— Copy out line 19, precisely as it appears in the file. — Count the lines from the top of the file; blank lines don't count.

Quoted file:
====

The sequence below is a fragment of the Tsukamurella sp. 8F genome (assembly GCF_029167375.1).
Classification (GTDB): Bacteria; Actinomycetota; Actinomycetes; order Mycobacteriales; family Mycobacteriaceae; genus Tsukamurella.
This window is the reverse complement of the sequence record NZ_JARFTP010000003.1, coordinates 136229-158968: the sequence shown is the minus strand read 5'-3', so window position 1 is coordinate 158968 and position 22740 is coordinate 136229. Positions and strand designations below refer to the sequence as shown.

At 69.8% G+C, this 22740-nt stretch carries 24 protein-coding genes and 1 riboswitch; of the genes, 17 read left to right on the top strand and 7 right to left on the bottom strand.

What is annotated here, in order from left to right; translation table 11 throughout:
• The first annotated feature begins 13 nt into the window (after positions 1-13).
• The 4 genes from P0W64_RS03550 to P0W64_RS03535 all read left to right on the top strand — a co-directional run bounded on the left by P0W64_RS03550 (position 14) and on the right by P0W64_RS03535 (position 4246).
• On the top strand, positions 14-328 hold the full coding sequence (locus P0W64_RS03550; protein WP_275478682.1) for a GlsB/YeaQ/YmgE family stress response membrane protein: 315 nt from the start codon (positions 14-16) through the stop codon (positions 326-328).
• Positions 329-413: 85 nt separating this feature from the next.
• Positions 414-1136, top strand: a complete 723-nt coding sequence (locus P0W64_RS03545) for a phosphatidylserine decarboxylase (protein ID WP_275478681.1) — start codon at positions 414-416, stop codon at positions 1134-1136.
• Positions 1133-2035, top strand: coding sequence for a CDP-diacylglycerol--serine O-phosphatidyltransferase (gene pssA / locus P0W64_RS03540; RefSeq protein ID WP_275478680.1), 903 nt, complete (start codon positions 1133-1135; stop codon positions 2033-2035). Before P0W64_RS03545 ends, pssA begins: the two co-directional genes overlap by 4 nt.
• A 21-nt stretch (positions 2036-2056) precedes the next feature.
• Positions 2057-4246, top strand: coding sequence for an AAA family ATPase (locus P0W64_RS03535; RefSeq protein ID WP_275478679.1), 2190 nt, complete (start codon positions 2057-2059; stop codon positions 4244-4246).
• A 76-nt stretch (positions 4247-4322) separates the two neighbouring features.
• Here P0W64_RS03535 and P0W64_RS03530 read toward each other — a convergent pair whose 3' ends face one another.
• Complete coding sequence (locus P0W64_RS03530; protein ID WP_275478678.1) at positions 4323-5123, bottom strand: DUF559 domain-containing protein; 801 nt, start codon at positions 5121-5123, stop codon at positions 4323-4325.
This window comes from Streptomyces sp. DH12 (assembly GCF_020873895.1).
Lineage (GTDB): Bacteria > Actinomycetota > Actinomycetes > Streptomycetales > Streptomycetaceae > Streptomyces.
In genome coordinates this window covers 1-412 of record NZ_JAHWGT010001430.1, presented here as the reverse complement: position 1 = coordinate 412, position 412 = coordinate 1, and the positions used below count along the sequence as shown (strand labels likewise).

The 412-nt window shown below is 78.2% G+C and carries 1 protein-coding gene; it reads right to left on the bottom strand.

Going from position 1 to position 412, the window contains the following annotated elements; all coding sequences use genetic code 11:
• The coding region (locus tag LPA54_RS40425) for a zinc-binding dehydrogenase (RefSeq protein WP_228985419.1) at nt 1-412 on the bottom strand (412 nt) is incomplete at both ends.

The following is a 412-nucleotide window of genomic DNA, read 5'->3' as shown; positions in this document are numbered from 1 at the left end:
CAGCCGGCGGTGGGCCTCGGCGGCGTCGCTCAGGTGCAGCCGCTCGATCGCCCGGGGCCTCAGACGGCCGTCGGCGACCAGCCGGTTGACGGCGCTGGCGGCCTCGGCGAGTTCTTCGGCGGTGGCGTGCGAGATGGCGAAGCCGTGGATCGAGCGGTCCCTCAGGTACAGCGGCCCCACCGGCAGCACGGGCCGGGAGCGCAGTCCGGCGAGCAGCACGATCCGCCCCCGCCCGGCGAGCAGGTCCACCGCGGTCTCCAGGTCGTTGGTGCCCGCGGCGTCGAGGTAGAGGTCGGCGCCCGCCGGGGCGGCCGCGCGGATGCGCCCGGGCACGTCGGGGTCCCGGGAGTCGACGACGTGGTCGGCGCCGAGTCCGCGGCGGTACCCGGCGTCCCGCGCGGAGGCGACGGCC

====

In genome coordinates this window covers 1-412 of record NZ_JAHWGT010001430.1, presented here as the reverse complement: position 1 = coordinate 412, position 412 = coordinate 1, and the positions used below count along the sequence as shown (strand labels likewise).